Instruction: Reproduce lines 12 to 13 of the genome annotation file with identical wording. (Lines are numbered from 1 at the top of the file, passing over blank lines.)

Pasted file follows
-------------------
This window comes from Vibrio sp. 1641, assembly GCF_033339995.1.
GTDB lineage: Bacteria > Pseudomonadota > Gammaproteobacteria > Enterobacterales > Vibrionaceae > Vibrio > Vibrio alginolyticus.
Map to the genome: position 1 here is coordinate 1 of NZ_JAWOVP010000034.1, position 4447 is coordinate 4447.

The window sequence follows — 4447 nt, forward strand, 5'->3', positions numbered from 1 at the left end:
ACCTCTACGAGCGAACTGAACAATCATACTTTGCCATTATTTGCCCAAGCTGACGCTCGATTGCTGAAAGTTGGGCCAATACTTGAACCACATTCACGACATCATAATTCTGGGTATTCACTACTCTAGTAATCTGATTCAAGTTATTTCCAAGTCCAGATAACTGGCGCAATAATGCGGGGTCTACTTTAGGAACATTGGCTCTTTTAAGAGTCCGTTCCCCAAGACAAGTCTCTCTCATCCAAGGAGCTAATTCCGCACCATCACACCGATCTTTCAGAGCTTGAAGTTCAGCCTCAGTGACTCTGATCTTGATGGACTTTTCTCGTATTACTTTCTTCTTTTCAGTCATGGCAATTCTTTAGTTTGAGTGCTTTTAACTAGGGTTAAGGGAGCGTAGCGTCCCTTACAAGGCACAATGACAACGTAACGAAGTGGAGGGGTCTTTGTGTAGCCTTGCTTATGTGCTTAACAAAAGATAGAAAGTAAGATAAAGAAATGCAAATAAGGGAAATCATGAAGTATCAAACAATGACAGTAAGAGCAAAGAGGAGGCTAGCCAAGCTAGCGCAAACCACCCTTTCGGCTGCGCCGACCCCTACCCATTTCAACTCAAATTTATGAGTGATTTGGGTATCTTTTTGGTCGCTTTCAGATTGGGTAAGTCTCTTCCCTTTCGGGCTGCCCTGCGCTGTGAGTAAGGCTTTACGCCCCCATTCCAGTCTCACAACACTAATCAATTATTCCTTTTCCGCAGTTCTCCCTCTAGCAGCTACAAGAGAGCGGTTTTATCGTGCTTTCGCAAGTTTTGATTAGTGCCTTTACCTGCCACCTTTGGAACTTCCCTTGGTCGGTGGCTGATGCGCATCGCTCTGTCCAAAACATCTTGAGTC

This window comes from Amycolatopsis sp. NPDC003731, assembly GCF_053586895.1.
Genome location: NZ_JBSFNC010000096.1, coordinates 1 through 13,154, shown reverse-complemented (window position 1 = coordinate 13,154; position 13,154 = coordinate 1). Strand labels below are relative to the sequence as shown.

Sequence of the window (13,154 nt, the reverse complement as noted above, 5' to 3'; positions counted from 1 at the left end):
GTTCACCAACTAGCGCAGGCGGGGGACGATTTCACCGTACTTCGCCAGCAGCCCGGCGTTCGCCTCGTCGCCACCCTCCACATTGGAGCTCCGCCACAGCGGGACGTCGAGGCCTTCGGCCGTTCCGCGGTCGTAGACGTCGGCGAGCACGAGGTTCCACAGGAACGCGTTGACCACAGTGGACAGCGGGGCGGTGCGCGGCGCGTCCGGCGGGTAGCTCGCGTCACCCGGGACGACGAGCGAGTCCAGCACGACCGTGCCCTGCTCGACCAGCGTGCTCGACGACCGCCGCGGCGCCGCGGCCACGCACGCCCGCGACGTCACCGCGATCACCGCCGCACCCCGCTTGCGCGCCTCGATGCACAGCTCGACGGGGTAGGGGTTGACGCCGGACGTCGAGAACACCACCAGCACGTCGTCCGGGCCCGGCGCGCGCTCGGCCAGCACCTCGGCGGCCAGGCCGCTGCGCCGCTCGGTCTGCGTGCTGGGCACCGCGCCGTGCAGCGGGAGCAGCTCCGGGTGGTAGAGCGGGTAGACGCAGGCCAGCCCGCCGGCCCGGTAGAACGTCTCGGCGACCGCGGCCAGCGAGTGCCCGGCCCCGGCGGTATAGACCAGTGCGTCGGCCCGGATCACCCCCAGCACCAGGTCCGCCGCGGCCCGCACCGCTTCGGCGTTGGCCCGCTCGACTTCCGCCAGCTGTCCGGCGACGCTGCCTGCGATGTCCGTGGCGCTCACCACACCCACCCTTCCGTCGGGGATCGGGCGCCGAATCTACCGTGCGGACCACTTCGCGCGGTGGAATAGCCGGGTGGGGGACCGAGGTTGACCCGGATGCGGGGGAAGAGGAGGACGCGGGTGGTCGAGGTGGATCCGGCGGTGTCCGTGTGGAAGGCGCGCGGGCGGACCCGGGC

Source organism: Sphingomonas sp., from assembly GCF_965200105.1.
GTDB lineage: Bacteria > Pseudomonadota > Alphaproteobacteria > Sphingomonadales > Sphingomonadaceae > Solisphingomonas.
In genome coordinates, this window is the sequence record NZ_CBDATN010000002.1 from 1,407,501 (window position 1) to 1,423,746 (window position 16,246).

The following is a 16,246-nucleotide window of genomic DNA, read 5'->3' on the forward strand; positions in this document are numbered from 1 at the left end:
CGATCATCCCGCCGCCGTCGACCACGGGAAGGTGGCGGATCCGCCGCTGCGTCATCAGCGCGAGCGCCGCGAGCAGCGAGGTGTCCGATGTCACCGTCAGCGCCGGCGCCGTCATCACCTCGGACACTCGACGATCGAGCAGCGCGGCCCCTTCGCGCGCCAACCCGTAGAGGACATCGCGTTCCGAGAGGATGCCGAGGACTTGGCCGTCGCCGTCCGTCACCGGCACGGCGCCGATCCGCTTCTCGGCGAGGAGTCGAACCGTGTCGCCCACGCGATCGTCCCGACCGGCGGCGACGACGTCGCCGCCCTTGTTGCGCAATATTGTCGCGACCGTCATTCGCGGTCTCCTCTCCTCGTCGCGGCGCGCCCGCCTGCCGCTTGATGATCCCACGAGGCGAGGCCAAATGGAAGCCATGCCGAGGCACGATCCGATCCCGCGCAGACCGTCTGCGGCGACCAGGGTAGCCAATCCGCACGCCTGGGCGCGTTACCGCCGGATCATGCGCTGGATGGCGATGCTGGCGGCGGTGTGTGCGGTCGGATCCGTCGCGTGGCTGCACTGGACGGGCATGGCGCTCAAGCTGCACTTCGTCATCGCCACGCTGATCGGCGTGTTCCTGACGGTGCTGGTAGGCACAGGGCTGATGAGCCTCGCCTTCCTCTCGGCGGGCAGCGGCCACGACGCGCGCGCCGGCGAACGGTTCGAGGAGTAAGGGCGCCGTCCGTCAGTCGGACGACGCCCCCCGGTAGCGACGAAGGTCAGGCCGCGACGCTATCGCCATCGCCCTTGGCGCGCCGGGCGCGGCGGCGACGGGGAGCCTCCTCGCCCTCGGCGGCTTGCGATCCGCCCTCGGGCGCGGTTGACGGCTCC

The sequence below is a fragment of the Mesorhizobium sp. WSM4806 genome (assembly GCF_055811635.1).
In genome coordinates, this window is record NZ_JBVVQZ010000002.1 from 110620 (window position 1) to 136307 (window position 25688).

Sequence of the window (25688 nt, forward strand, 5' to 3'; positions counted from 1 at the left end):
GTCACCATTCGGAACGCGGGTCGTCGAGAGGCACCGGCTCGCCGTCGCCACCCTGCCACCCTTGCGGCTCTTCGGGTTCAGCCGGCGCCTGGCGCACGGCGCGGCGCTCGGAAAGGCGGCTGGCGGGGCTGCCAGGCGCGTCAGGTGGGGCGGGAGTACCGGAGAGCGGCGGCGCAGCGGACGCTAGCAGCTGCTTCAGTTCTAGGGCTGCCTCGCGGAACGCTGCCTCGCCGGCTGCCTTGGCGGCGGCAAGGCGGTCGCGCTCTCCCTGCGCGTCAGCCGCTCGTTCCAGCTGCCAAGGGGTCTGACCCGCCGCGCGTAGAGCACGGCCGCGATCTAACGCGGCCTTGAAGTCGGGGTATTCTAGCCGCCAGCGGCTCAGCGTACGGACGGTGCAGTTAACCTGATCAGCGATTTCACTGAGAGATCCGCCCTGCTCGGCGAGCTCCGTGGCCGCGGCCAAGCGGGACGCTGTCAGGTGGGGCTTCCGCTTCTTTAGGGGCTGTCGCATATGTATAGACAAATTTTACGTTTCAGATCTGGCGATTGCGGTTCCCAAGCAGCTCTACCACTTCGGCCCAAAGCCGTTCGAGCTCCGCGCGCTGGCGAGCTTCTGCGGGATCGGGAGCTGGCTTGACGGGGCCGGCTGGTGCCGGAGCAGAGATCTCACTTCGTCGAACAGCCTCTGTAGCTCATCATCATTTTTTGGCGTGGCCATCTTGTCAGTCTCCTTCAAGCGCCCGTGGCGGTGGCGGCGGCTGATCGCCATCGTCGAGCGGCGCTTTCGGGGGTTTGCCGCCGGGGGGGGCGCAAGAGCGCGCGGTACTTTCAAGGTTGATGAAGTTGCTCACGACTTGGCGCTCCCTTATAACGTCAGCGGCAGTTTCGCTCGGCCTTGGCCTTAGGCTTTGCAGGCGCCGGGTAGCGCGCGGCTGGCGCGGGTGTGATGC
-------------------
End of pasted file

In genome coordinates, this window is the sequence record NZ_CBDATN010000002.1 from 1,407,501 (window position 1) to 1,423,746 (window position 16,246).

The following is a 16,246-nucleotide window of genomic DNA, read 5'->3' on the forward strand; positions in this document are numbered from 1 at the left end: